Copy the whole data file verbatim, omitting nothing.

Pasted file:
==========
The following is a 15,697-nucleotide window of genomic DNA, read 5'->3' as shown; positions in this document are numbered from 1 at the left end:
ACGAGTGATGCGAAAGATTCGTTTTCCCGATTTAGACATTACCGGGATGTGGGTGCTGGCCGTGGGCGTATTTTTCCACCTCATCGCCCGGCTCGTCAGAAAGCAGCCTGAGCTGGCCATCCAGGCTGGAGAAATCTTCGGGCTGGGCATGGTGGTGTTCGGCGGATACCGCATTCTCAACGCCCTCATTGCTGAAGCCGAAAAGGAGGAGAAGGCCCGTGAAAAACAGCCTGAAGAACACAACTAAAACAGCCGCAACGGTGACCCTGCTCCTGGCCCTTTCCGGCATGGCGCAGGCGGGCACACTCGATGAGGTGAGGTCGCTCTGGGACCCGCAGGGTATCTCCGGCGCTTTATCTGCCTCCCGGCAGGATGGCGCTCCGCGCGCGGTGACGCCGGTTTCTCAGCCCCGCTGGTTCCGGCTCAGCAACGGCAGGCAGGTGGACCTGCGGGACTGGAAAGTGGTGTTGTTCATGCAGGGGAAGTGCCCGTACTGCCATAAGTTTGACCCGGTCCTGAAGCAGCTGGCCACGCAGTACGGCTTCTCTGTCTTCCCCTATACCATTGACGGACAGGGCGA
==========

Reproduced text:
The following is a 15,697-nucleotide window of genomic DNA, read 5'->3' as shown; positions in this document are numbered from 1 at the left end:
ACGAGTGATGCGAAAGATTCGTTTTCCCGATTTAGACATTACCGGGATGTGGGTGCTGGCCGTGGGCGTATTTTTCCACCTCATCGCCCGGCTCGTCAGAAAGCAGCCTGAGCTGGCCATCCAGGCTGGAGAAATCTTCGGGCTGGGCATGGTGGTGTTCGGCGGATACCGCATTCTCAACGCCCTCATTGCTGAAGCCGAAAAGGAGGAGAAGGCCCGTGAAAAACAGCCTGAAGAACACAACTAAAACAGCCGCAACGGTGACCCTGCTCCTGGCCCTTTCCGGCATGGCGCAGGCGGGCACACTCGATGAGGTGAGGTCGCTCTGGGACCCGCAGGGTATCTCCGGCGCTTTATCTGCCTCCCGGCAGGATGGCGCTCCGCGCGCGGTGACGCCGGTTTCTCAGCCCCGCTGGTTCCGGCTCAGCAACGGCAGGCAGGTGGACCTGCGGGACTGGAAAGTGGTGTTGTTCATGCAGGGGAAGTGCCCGTACTGCCATAAGTTTGACCCGGTCCTGAAGCAGCTGGCCACGCAGTACGGCTTCTCTGTCTTCCCCTATACCATTGACGGACAGGGCGA